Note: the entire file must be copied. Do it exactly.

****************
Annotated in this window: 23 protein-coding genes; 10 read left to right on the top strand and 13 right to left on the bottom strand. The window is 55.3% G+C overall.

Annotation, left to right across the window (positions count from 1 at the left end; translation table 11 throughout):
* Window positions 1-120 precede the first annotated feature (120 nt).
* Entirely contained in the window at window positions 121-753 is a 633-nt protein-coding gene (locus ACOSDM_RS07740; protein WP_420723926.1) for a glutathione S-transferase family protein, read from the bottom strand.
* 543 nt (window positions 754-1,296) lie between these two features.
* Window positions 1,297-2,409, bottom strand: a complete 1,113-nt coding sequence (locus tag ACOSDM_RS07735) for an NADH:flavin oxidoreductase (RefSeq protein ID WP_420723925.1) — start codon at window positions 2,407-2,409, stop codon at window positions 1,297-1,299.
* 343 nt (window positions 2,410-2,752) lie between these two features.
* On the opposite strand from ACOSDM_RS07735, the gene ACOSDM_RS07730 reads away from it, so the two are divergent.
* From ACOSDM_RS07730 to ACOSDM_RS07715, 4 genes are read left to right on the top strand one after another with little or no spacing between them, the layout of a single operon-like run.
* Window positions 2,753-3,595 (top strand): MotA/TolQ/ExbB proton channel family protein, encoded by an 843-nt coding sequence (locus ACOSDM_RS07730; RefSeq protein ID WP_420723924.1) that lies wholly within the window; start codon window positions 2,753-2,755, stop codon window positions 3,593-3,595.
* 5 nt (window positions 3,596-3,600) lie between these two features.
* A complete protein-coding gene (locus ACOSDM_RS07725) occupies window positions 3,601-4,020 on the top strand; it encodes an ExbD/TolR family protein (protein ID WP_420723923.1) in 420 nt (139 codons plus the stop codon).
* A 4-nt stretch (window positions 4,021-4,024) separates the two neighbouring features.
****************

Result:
Annotated in this window: 23 protein-coding genes; 10 read left to right on the top strand and 13 right to left on the bottom strand. The window is 55.3% G+C overall.

Annotation, left to right across the window (positions count from 1 at the left end; translation table 11 throughout):
* Window positions 1-120 precede the first annotated feature (120 nt).
* Entirely contained in the window at window positions 121-753 is a 633-nt protein-coding gene (locus ACOSDM_RS07740; protein WP_420723926.1) for a glutathione S-transferase family protein, read from the bottom strand.
* 543 nt (window positions 754-1,296) lie between these two features.
* Window positions 1,297-2,409, bottom strand: a complete 1,113-nt coding sequence (locus tag ACOSDM_RS07735) for an NADH:flavin oxidoreductase (RefSeq protein ID WP_420723925.1) — start codon at window positions 2,407-2,409, stop codon at window positions 1,297-1,299.
* 343 nt (window positions 2,410-2,752) lie between these two features.
* On the opposite strand from ACOSDM_RS07735, the gene ACOSDM_RS07730 reads away from it, so the two are divergent.
* From ACOSDM_RS07730 to ACOSDM_RS07715, 4 genes are read left to right on the top strand one after another with little or no spacing between them, the layout of a single operon-like run.
* Window positions 2,753-3,595 (top strand): MotA/TolQ/ExbB proton channel family protein, encoded by an 843-nt coding sequence (locus ACOSDM_RS07730; RefSeq protein ID WP_420723924.1) that lies wholly within the window; start codon window positions 2,753-2,755, stop codon window positions 3,593-3,595.
* 5 nt (window positions 3,596-3,600) lie between these two features.
* A complete protein-coding gene (locus ACOSDM_RS07725) occupies window positions 3,601-4,020 on the top strand; it encodes an ExbD/TolR family protein (protein ID WP_420723923.1) in 420 nt (139 codons plus the stop codon).
* A 4-nt stretch (window positions 4,021-4,024) separates the two neighbouring features.